SOUTH BEND -- Fourteen-year-old Fred Hoekstra was sitting in the Playland Park raceway stands that day, when a man came down the walkway looking for volunteers.
"He was looking for guys to be timers," said Hoekstra, who is now 74. "So me and my buddy jumped up."
The date was July 20, 1952 -- 60 years ago today -- and Hoekstra, just a teenager still too young to drive, was assigned to be an official timekeeper for the area's first, and only, NASCAR race.
The 200-lap, 100-mile, dirt track race took place in front of the 3,700 fans who filled the concrete stands at Playland Park -- an early amusement park and carnival grounds situated between Lincoln Way East and the St. Joseph River in South Bend, on the current site of IUSB's student housing complex.
"The starting flag will drop at 3 o'clock this afternoon in Playland Park as 30 of the nation's best racing pilots ready their mounts for the 100-mile NASCAR sanctioned grand national tournament stock car race," began a July 20 story in The Tribune.
Only 4 years old in 1952, the National Association for Stock Car Auto Racing was still known mostly as a regional organization based in the South.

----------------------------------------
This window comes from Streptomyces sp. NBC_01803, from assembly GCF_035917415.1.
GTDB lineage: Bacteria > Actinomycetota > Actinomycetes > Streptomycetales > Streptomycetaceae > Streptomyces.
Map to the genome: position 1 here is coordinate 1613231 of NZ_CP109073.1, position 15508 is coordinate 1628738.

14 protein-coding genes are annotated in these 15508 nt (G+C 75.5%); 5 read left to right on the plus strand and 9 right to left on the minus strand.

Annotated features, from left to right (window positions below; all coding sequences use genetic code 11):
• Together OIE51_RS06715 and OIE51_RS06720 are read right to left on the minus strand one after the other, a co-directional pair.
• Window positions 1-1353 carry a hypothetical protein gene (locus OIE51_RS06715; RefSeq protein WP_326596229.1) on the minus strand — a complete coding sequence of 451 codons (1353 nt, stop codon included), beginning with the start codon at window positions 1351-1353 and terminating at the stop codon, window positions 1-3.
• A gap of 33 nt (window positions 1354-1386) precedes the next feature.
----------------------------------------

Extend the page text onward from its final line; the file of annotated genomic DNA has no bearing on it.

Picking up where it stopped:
But car races had long been popular in the North and Midwest, especially in cities like South Bend where automobiles were manufactured. In fact, Playland Park had hosted regular races at its quarter-mile and half-mile dirt tracks since at least the 1920s, if not earlier.
By 1952, NASCAR's Grand National racing series, which later evolved into the Winston Cup, and currently the Sprint Cup, was hosting races across the country -- both in places like Daytona Beach, Fla., and Hillsboro, N.C., which would become synonymous with the sport, and in places like South Bend and Oswego, N.Y., which became tiny footnotes in the sport's history.
And the sport's earlier pioneers were heroes to racing fans everywhere.
"Those guys coming to town was a pretty big deal," remembers Hoekstra.
Today, many of "those guys" are listed among NASCAR's early greats.
Herb Thomas, the 1951 and 1953 Grand National champion, was in the pole position. Lee Petty, father of Richard Petty, finished the race in second place.
Tim Flock -- who raced at Playland against his brothers Fonty and Bob -- would eventually win the race, and go on to win the series championship in 1952 and again in 1955.
Thomas, Petty and Flock would all be named as one of NASCAR's 50 greatest racers of all time.
Different kind of race
But despite the NASCAR name, the 1952 race looked almost nothing like the races of today.
The half-mile oval track was made up of dirt and gravel, covered with oil to keep the dust down. The back straightaway ran along the St. Joseph River, and drivers unable to make it out of the second turn were known to occasionally make a splash.
Because of the short straightaways and tight curves, Flock won the race with an average speed of 56.46 miles per hour -- slower than the posted speed limit on most highways today.
Safety rules also were nearly nonexistent.
It wasn't until 1952 that drivers were required to put rollbars on top of their cars, and many of the original modifications were homemade and prone to breaking.